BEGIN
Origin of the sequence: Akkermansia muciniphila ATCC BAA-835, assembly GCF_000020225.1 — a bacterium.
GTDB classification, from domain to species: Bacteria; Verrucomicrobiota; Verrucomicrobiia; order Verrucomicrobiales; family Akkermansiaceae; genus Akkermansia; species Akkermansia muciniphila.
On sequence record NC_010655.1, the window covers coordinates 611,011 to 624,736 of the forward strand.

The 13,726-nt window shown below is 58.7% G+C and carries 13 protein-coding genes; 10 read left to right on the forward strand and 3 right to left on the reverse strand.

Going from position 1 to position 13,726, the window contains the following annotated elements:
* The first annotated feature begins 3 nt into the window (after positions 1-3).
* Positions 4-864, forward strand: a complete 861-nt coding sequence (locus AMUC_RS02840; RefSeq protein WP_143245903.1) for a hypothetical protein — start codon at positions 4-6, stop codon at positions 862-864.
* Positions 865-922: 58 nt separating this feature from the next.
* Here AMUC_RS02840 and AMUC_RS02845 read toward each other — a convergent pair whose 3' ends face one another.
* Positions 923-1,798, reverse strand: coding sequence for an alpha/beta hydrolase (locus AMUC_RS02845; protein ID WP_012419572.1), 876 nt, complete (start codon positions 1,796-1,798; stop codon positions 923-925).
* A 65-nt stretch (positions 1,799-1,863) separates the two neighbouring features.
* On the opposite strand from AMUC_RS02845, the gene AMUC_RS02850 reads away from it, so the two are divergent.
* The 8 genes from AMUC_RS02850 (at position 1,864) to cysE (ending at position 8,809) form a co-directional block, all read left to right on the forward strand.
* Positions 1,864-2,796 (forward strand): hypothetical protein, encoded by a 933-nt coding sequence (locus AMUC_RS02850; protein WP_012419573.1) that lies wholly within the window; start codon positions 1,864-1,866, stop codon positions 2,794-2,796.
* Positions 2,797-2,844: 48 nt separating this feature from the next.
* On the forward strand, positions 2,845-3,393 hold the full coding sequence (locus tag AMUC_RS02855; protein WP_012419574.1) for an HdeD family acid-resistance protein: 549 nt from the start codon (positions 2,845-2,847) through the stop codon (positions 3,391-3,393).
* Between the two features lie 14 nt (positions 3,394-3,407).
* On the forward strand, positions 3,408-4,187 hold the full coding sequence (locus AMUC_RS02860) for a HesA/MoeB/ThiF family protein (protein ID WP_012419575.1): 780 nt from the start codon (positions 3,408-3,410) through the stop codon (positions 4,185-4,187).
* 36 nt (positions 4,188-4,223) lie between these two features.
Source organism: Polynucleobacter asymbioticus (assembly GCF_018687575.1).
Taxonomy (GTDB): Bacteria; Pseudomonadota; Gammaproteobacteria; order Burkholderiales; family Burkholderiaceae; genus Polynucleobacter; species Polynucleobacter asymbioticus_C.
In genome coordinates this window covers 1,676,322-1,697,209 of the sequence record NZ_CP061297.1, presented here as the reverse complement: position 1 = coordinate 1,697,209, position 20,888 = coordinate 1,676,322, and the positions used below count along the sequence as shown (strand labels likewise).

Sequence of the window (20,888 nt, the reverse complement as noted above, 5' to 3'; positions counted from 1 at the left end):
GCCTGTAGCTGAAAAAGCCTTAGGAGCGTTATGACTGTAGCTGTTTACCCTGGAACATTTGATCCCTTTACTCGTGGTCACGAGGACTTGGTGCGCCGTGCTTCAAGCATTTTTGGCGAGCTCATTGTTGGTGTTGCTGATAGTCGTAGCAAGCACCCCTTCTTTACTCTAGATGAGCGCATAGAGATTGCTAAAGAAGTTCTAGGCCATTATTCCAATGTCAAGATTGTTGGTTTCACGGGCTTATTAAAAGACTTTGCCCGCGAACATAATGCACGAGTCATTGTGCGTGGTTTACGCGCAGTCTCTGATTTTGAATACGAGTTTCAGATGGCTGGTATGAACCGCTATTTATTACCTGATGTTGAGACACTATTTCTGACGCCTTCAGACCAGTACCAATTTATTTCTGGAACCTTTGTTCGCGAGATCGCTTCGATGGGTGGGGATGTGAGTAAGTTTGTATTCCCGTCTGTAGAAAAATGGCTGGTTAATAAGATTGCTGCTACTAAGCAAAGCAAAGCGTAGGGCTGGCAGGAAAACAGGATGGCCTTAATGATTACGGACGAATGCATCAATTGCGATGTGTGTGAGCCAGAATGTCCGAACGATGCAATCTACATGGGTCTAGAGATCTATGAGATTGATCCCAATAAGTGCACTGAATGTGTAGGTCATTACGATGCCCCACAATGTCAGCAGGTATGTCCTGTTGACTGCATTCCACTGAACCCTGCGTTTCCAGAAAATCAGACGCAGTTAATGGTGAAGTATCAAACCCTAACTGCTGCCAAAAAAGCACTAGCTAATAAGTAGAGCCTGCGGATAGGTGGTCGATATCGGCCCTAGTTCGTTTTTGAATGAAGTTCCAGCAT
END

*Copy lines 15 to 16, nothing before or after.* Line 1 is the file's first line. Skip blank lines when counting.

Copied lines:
* Positions 2,797-2,844: 48 nt separating this feature from the next.
* On the forward strand, positions 2,845-3,393 hold the full coding sequence (locus tag AMUC_RS02855; protein WP_012419574.1) for an HdeD family acid-resistance protein: 549 nt from the start codon (positions 2,845-2,847) through the stop codon (positions 3,391-3,393).